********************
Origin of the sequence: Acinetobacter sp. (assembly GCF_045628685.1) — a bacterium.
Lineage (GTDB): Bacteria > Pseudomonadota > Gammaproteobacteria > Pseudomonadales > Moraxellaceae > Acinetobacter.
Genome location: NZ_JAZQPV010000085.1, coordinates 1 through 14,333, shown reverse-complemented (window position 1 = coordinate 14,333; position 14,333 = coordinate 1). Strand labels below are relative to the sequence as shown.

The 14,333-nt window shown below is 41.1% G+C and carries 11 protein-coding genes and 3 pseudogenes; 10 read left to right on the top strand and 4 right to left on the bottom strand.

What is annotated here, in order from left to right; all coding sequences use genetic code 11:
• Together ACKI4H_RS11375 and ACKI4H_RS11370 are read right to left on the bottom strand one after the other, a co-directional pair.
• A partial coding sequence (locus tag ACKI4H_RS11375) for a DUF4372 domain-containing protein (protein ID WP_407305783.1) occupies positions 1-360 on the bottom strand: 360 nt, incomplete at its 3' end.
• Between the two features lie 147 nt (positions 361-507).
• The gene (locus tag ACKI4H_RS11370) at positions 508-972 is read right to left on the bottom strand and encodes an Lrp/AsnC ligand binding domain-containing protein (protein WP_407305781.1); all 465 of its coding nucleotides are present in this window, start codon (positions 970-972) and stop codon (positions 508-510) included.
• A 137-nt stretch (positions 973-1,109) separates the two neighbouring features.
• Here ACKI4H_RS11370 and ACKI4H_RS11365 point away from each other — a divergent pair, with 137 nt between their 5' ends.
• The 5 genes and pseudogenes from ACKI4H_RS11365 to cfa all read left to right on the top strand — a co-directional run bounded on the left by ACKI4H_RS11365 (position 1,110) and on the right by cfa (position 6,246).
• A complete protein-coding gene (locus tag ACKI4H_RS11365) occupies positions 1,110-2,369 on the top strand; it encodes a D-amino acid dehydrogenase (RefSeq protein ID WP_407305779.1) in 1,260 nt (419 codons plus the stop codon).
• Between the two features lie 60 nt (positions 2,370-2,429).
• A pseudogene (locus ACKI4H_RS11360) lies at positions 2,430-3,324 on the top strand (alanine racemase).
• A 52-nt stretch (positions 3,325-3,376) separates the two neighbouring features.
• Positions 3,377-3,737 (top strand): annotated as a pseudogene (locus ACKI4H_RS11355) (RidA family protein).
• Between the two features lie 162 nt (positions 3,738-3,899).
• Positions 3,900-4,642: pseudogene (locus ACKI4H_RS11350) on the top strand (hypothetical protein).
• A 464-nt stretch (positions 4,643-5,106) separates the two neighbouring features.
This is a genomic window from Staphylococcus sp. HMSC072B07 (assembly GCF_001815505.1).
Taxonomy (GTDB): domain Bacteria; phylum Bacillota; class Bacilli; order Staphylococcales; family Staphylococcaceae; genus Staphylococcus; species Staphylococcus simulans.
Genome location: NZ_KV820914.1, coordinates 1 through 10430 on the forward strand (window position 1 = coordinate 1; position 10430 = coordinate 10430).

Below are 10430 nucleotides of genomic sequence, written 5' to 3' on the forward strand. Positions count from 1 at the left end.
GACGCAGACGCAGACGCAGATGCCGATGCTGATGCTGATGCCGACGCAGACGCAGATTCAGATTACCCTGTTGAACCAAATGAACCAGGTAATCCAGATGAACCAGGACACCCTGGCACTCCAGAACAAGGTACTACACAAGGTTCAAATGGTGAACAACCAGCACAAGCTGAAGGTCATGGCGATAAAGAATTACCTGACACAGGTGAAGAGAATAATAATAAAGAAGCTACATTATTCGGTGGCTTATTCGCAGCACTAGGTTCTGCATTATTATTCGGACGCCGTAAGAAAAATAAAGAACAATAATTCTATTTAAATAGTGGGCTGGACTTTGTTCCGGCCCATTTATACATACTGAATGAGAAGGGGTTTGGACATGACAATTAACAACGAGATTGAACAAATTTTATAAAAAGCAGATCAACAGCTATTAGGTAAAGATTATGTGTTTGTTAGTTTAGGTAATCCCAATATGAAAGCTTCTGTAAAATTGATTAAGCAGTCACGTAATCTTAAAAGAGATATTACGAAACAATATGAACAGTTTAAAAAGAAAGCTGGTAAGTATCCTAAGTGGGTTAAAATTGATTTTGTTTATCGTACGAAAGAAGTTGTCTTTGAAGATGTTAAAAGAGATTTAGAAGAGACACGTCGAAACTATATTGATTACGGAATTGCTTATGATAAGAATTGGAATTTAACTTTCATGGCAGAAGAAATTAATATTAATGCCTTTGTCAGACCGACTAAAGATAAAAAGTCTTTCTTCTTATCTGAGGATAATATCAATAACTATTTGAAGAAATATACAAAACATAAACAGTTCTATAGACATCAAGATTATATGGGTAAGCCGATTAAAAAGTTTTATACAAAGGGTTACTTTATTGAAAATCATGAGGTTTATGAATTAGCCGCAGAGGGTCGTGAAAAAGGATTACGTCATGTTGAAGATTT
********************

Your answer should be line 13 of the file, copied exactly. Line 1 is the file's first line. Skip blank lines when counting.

• A complete protein-coding gene (locus tag ACKI4H_RS11365) occupies positions 1,110-2,369 on the top strand; it encodes a D-amino acid dehydrogenase (RefSeq protein ID WP_407305779.1) in 1,260 nt (419 codons plus the stop codon).